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Student team wins two awards for designing educational video game on Edgar Allan Poe

Brad Allen, Biz & Tech Editor

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Students who are interested in creating video games as a career should make them as often and as best as they can.
This is the advice from senior Katherine Stull, whose team won two awards for their video game, “A Dream Within A Dream,” has for students majoring in Media Arts and Game Design (MAGD).
“A Dream Within A Dream” won the Science and Technology Symposium Award and also the MAGD Expo award. The ninth annual Wisconsin Science and Technology Symposium was held on Aug. 2 and Aug. 3 at UW-Oshkosh.
Stull said that she and her team members, Andrew Condon and Jeremy Behreandt, who both graduated in May, designed the game as part of their MAGD capstone class. A class requirement is to create some form of digital media, such as a video game.
Stull said her team chose to create a video game because it coincided with what they had done in the program so far.
“It’s important that students who are interested in game development not only love playing games, but also love creating games,” Stull said. “Those are two very different things, and it’s important to explore both of them extensively in the time that you’re in the program.”
“A Dream Within A Dream” is geared toward middle school students with low reading comprehension or those who don’t express interest in language arts. The game makes the text more accessible for students.
“The idea originally was to  make a game where you would explore a wide variety of authors and sort of play through their stories interactively,” Stull said. “This game is geared towards middle schoolers, who tend to love scary stories. We thought, ‘what better classic writing than Edgar Allan Poe?’ His stories are really awesome, but the language isn’t really accessible, so that’s what we were seeking to do.”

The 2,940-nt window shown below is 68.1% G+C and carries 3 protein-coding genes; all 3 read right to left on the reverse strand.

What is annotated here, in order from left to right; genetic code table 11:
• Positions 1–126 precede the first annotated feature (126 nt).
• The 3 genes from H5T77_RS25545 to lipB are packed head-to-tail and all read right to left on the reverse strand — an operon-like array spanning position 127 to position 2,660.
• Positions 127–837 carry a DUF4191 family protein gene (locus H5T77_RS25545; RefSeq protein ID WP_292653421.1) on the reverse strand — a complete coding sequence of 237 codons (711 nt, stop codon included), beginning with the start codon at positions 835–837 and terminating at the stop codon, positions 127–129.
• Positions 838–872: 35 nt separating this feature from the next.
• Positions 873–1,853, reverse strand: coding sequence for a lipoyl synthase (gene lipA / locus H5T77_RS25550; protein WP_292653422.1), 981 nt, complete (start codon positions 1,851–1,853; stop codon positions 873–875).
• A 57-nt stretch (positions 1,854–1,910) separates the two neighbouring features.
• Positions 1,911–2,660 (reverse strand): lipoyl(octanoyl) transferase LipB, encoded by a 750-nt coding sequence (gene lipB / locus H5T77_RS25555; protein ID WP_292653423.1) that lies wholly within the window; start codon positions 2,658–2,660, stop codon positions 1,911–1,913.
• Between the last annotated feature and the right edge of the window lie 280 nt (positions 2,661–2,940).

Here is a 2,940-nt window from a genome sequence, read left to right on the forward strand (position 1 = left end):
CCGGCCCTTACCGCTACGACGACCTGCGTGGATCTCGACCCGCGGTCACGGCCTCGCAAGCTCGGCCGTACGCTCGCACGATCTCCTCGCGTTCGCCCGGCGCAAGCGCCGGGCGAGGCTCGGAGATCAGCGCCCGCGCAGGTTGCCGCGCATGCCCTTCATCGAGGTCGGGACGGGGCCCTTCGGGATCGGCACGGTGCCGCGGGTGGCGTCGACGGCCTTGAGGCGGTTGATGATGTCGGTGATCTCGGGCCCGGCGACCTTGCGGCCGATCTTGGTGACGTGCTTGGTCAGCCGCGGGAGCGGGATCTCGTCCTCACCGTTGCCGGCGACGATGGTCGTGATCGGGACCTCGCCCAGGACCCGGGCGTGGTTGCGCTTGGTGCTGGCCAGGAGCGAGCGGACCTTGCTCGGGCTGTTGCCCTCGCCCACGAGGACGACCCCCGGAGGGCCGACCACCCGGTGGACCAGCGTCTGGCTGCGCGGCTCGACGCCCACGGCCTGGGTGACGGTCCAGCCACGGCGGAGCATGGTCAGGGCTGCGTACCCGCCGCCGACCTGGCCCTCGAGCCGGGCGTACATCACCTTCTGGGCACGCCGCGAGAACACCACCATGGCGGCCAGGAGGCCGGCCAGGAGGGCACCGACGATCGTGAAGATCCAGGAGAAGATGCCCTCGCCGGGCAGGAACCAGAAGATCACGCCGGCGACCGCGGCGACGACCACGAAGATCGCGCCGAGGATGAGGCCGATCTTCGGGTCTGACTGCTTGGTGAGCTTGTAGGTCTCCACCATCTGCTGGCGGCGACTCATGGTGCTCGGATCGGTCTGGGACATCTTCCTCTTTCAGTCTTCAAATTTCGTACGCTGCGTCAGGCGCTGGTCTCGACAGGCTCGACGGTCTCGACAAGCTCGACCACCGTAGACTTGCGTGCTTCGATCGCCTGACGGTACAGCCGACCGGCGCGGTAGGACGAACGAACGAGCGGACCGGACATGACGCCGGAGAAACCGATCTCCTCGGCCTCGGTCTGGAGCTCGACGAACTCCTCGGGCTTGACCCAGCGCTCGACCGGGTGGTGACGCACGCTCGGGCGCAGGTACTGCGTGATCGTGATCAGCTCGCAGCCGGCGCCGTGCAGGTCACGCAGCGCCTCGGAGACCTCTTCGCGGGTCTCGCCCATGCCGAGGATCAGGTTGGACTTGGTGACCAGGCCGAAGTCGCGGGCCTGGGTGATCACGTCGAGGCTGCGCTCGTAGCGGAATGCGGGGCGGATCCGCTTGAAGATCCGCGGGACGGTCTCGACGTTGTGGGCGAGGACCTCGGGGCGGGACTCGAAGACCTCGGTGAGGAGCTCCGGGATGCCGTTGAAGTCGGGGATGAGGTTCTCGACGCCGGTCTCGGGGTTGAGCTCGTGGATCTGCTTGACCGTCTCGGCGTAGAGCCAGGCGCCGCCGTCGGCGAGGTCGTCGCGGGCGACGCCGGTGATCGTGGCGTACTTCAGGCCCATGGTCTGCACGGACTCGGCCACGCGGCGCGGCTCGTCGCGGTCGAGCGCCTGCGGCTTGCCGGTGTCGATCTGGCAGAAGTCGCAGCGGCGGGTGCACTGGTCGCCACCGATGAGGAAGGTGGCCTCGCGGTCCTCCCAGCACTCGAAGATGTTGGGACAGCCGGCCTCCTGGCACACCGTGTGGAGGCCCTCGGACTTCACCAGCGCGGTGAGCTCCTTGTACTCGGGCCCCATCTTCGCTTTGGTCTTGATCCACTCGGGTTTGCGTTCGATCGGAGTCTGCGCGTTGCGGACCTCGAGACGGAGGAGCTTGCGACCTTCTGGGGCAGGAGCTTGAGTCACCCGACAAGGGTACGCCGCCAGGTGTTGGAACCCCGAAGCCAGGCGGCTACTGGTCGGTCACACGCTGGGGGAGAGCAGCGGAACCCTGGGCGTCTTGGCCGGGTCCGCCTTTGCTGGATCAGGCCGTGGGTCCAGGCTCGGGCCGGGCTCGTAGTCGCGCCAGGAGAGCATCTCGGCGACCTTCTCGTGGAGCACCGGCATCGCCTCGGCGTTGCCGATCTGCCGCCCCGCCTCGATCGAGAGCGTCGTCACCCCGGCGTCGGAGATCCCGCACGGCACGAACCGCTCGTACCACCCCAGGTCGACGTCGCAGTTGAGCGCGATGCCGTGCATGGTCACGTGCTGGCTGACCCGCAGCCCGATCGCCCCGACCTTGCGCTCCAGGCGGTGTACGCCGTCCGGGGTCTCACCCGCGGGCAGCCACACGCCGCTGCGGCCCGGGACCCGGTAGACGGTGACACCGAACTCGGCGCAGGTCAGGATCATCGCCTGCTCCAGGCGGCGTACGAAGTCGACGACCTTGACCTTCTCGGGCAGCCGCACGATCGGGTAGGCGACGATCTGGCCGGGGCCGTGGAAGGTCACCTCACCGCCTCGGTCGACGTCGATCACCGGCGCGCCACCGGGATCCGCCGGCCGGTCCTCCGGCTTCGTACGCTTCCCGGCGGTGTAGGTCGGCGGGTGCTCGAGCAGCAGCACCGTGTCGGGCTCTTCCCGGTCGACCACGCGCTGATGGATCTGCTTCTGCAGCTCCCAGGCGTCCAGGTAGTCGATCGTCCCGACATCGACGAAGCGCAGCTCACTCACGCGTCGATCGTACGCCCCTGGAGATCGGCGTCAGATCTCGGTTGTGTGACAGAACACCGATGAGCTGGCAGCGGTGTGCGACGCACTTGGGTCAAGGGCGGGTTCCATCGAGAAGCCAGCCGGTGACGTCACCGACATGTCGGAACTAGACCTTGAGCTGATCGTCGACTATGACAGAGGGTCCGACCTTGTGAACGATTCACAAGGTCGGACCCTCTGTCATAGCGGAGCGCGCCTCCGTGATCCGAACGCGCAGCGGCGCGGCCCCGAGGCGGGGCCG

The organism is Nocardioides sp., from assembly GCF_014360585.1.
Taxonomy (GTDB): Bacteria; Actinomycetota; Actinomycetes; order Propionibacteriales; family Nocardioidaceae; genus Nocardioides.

The game seeks to show rather than tell, Stull said.
“It lets you play through the experience in a digital media that kids in our generation or younger are familiar with,” Stull said.
The team worked on the game for 14 weeks.
“My teammates were phenomenal,” Stull said. “We met every single deadline we set for ourselves from start to finish. Dividing up the responsibilities between the three of us, we each knew exactly what our responsibilities were, so no one was confused.”
Behreandt said it was a pleasure working on the game.
“Katherine developed the main idea of the game, that Edgar Allan Poe would be trapped in a dream of one of his short stories,” Behreandt said. “She designed the look of the game, from Poe’s cravat to the chandeliers.”
Behreandt added that Condon kept their team on track as they designed the game.
“Andrew acted as project manager, making sure we knew what benchmarks we had to hit each week,” Behreandt said. “He also animated and lit many of Katherine’s still images. The raven’s flight at the beginning of the game is Andrew’s doing.”
Stull said she was introduced to the MAGD program through a student organization that served as a game journalism practicum.
“I’ve always had a love for video games, and I thought I could do something that encompassed all my interests,” Stull said. “When you’re creating a game, there’s aspects of art, music and story-telling. There’s a lot of logical thinking involved. MAGD provided me with an opportunity to put all these things together.”
Stull is working on another game that she will present at the MAGD showcase in May. Stull declined to comment on the details of the game.
Creating video games is a much different process than many would expect, Behreandt said.
“Contrary to pop culture images of a lone hacker, making a game is a very social process,” Behreandt said. “Written, spoken and gestural communication are key, especially when people with diverse skills are on the team.”

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